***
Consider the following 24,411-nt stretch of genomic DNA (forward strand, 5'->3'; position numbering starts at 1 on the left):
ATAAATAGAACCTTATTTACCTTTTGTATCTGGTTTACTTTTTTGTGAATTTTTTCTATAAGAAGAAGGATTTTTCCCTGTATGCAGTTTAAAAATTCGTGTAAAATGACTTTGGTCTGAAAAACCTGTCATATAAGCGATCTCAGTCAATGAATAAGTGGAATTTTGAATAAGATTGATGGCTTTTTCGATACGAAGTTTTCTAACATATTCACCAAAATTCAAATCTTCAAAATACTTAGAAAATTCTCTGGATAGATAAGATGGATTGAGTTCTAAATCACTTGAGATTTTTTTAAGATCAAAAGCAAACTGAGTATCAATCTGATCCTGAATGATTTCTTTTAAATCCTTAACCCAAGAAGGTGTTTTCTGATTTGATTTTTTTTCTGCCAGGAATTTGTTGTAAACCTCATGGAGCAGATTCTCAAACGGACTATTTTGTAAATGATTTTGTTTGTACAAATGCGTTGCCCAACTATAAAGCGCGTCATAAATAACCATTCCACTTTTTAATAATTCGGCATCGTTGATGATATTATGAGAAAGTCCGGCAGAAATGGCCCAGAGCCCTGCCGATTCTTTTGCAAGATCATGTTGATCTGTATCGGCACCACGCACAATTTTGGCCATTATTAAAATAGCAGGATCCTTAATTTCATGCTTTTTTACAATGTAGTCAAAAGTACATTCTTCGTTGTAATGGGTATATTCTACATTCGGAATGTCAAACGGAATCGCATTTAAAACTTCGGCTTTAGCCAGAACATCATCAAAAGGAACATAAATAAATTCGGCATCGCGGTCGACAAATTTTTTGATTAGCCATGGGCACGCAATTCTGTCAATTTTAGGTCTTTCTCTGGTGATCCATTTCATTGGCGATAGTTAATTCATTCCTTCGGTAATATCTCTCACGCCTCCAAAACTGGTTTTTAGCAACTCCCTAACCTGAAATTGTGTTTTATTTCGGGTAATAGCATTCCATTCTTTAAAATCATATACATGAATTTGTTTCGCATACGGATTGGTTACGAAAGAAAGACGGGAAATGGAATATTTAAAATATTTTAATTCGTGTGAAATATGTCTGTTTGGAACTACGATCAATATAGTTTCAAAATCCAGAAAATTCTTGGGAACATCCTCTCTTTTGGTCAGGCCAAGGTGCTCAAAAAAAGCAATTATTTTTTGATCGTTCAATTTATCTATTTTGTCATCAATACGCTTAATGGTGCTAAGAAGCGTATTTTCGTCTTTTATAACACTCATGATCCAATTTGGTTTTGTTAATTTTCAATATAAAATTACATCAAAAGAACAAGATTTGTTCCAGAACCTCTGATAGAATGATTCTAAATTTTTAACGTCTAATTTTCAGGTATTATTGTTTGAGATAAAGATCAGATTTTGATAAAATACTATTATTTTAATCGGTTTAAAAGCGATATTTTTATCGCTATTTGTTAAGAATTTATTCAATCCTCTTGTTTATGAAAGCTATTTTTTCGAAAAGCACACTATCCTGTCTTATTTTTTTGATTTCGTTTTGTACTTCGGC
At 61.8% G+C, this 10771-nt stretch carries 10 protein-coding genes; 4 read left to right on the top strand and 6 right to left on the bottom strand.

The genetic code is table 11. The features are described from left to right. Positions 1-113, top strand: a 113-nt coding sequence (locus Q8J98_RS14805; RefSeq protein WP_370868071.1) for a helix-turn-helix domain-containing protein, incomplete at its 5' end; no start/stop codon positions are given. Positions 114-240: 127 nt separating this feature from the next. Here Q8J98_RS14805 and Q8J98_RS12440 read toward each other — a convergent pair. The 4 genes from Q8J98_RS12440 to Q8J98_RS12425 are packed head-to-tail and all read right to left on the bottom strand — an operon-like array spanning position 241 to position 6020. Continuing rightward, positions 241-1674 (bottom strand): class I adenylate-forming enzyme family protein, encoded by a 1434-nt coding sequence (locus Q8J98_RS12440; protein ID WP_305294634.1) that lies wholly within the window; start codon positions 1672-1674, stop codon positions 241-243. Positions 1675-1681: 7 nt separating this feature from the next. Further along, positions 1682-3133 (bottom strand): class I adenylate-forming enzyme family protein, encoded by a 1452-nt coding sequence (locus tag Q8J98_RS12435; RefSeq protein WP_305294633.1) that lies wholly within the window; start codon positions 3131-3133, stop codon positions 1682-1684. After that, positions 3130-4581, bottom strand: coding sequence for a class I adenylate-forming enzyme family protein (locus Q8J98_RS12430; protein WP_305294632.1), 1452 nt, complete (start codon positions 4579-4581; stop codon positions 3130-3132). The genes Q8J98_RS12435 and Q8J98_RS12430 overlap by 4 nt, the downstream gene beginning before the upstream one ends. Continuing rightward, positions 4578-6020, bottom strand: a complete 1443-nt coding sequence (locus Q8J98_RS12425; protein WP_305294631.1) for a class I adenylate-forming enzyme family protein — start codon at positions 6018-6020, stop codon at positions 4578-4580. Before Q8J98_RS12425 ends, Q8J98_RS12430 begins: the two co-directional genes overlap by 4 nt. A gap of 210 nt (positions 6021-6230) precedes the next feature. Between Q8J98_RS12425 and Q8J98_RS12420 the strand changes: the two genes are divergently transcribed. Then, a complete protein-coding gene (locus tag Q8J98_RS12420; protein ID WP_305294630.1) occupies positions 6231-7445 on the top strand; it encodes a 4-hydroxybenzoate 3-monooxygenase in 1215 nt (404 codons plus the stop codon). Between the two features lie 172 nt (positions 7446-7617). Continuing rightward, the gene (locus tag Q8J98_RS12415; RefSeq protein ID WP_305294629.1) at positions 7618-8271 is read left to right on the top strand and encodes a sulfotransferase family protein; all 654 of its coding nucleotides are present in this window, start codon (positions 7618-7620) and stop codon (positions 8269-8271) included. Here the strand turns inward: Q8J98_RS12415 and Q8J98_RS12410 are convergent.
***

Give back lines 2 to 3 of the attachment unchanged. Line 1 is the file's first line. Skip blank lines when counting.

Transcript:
ATAAATAGAACCTTATTTACCTTTTGTATCTGGTTTACTTTTTTGTGAATTTTTTCTATAAGAAGAAGGATTTTTCCCTGTATGCAGTTTAAAAATTCGTGTAAAATGACTTTGGTCTGAAAAACCTGTCATATAAGCGATCTCAGTCAATGAATAAGTGGAATTTTGAATAAGATTGATGGCTTTTTCGATACGAAGTTTTCTAACATATTCACCAAAATTCAAATCTTCAAAATACTTAGAAAATTCTCTGGATAGATAAGATGGATTGAGTTCTAAATCACTTGAGATTTTTTTAAGATCAAAAGCAAACTGAGTATCAATCTGATCCTGAATGATTTCTTTTAAATCCTTAACCCAAGAAGGTGTTTTCTGATTTGATTTTTTTTCTGCCAGGAATTTGTTGTAAACCTCATGGAGCAGATTCTCAAACGGACTATTTTGTAAATGATTTTGTTTGTACAAATGCGTTGCCCAACTATAAAGCGCGTCATAAATAACCATTCCACTTTTTAATAATTCGGCATCGTTGATGATATTATGAGAAAGTCCGGCAGAAATGGCCCAGAGCCCTGCCGATTCTTTTGCAAGATCATGTTGATCTGTATCGGCACCACGCACAATTTTGGCCATTATTAAAATAGCAGGATCCTTAATTTCATGCTTTTTTACAATGTAGTCAAAAGTACATTCTTCGTTGTAATGGGTATATTCTACATTCGGAATGTCAAACGGAATCGCATTTAAAACTTCGGCTTTAGCCAGAACATCATCAAAAGGAACATAAATAAATTCGGCATCGCGGTCGACAAATTTTTTGATTAGCCATGGGCACGCAATTCTGTCAATTTTAGGTCTTTCTCTGGTGATCCATTTCATTGGCGATAGTTAATTCATTCCTTCGGTAATATCTCTCACGCCTCCAAAACTGGTTTTTAGCAACTCCCTAACCTGAAATTGTGTTTTATTTCGGGTAATAGCATTCCATTCTTTAAAATCATATACATGAATTTGTTTCGCATACGGATTGGTTACGAAAGAAAGACGGGAAATGGAATATTTAAAATATTTTAATTCGTGTGAAATATGTCTGTTTGGAACTACGATCAATATAGTTTCAAAATCCAGAAAATTCTTGGGAACATCCTCTCTTTTGGTCAGGCCAAGGTGCTCAAAAAAAGCAATTATTTTTTGATCGTTCAATTTATCTATTTTGTCATCAATACGCTTAATGGTGCTAAGAAGCGTATTTTCGTCTTTTATAACACTCATGATCCAATTTGGTTTTGTTAATTTTCAATATAAAATTACATCAAAAGAACAAGATTTGTTCCAGAACCTCTGATAGAATGATTCTAAATTTTTAACGTCTAATTTTCAGGTATTATTGTTTGAGATAAAGATCAGATTTTGATAAAATACTATTATTTTAATCGGTTTAAAAGCGATATTTTTATCGCTATTTGTTAAGAATTTATTCAATCCTCTTGTTTATGAAAGCTATTTTTTCGAAAAGCACACTATCCTGTCTTATTTTTTTGATTTCGTTTTGTACTTCGGC
At 61.8% G+C, this 10771-nt stretch carries 10 protein-coding genes; 4 read left to right on the top strand and 6 right to left on the bottom strand.